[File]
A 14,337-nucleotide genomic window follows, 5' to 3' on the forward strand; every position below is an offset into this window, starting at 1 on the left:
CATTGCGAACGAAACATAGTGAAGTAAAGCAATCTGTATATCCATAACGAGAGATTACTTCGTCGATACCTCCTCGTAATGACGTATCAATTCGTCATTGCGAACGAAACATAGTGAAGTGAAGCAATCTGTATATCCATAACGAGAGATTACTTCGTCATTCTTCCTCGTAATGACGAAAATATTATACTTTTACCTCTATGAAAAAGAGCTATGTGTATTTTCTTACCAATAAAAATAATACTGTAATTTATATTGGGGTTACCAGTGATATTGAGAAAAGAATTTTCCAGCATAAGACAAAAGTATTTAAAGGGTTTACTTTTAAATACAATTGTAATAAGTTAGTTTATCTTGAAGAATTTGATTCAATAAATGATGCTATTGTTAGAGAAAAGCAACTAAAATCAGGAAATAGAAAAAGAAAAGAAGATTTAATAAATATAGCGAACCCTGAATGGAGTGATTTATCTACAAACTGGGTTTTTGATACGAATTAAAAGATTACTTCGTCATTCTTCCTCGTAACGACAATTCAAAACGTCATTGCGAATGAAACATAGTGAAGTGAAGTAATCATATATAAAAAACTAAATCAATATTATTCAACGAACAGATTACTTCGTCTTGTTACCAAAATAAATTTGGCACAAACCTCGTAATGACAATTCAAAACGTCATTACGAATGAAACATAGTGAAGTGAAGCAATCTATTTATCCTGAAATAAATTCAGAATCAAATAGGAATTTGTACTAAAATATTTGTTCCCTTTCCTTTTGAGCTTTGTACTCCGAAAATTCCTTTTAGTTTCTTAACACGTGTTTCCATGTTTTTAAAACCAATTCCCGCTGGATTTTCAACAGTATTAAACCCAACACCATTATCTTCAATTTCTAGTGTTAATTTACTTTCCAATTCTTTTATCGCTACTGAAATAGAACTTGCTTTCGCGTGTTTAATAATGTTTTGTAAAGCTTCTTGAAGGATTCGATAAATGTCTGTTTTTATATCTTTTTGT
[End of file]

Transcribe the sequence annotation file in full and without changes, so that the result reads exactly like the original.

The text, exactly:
A 14,337-nucleotide genomic window follows, 5' to 3' on the forward strand; every position below is an offset into this window, starting at 1 on the left:
CATTGCGAACGAAACATAGTGAAGTAAAGCAATCTGTATATCCATAACGAGAGATTACTTCGTCGATACCTCCTCGTAATGACGTATCAATTCGTCATTGCGAACGAAACATAGTGAAGTGAAGCAATCTGTATATCCATAACGAGAGATTACTTCGTCATTCTTCCTCGTAATGACGAAAATATTATACTTTTACCTCTATGAAAAAGAGCTATGTGTATTTTCTTACCAATAAAAATAATACTGTAATTTATATTGGGGTTACCAGTGATATTGAGAAAAGAATTTTCCAGCATAAGACAAAAGTATTTAAAGGGTTTACTTTTAAATACAATTGTAATAAGTTAGTTTATCTTGAAGAATTTGATTCAATAAATGATGCTATTGTTAGAGAAAAGCAACTAAAATCAGGAAATAGAAAAAGAAAAGAAGATTTAATAAATATAGCGAACCCTGAATGGAGTGATTTATCTACAAACTGGGTTTTTGATACGAATTAAAAGATTACTTCGTCATTCTTCCTCGTAACGACAATTCAAAACGTCATTGCGAATGAAACATAGTGAAGTGAAGTAATCATATATAAAAAACTAAATCAATATTATTCAACGAACAGATTACTTCGTCTTGTTACCAAAATAAATTTGGCACAAACCTCGTAATGACAATTCAAAACGTCATTACGAATGAAACATAGTGAAGTGAAGCAATCTATTTATCCTGAAATAAATTCAGAATCAAATAGGAATTTGTACTAAAATATTTGTTCCCTTTCCTTTTGAGCTTTGTACTCCGAAAATTCCTTTTAGTTTCTTAACACGTGTTTCCATGTTTTTAAAACCAATTCCCGCTGGATTTTCAACAGTATTAAACCCAACACCATTATCTTCAATTTCTAGTGTTAATTTACTTTCCAATTCTTTTATCGCTACTGAAATAGAACTTGCTTTCGCGTGTTTAATAATGTTTTGTAAAGCTTCTTGAAGGATTCGATAAATGTCTGTTTTTATATCTTTTTGT